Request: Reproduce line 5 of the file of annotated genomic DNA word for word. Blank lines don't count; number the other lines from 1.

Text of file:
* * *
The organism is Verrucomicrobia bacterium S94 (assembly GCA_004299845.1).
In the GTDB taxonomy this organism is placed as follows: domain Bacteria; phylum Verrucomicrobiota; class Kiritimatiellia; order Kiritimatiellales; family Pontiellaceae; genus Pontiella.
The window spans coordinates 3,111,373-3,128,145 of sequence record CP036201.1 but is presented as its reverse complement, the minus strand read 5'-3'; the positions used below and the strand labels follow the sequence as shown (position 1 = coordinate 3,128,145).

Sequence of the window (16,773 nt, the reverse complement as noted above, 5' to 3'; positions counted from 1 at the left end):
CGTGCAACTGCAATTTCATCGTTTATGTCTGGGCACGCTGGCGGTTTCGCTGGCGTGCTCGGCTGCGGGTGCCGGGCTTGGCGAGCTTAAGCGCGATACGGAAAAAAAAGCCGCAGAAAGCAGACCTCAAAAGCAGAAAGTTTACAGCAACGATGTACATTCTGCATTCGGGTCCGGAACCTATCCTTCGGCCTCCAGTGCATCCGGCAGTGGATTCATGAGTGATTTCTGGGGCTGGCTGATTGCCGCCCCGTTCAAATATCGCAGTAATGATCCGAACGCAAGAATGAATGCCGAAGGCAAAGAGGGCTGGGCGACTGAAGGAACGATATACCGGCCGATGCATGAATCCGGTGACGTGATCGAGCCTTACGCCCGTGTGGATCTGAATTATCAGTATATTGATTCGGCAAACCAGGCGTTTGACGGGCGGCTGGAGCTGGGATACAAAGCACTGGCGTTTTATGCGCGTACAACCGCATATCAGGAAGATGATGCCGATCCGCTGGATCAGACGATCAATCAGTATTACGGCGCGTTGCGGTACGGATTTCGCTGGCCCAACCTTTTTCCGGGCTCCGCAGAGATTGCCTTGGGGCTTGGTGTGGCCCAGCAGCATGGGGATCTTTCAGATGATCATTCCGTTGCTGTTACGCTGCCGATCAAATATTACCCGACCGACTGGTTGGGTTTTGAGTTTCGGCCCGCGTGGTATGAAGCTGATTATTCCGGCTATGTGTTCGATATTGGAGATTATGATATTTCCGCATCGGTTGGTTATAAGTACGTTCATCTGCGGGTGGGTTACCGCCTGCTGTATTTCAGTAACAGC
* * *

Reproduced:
CGTGCAACTGCAATTTCATCGTTTATGTCTGGGCACGCTGGCGGTTTCGCTGGCGTGCTCGGCTGCGGGTGCCGGGCTTGGCGAGCTTAAGCGCGATACGGAAAAAAAAGCCGCAGAAAGCAGACCTCAAAAGCAGAAAGTTTACAGCAACGATGTACATTCTGCATTCGGGTCCGGAACCTATCCTTCGGCCTCCAGTGCATCCGGCAGTGGATTCATGAGTGATTTCTGGGGCTGGCTGATTGCCGCCCCGTTCAAATATCGCAGTAATGATCCGAACGCAAGAATGAATGCCGAAGGCAAAGAGGGCTGGGCGACTGAAGGAACGATATACCGGCCGATGCATGAATCCGGTGACGTGATCGAGCCTTACGCCCGTGTGGATCTGAATTATCAGTATATTGATTCGGCAAACCAGGCGTTTGACGGGCGGCTGGAGCTGGGATACAAAGCACTGGCGTTTTATGCGCGTACAACCGCATATCAGGAAGATGATGCCGATCCGCTGGATCAGACGATCAATCAGTATTACGGCGCGTTGCGGTACGGATTTCGCTGGCCCAACCTTTTTCCGGGCTCCGCAGAGATTGCCTTGGGGCTTGGTGTGGCCCAGCAGCATGGGGATCTTTCAGATGATCATTCCGTTGCTGTTACGCTGCCGATCAAATATTACCCGACCGACTGGTTGGGTTTTGAGTTTCGGCCCGCGTGGTATGAAGCTGATTATTCCGGCTATGTGTTCGATATTGGAGATTATGATATTTCCGCATCGGTTGGTTATAAGTACGTTCATCTGCGGGTGGGTTACCGCCTGCTGTATTTCAGTAACAGC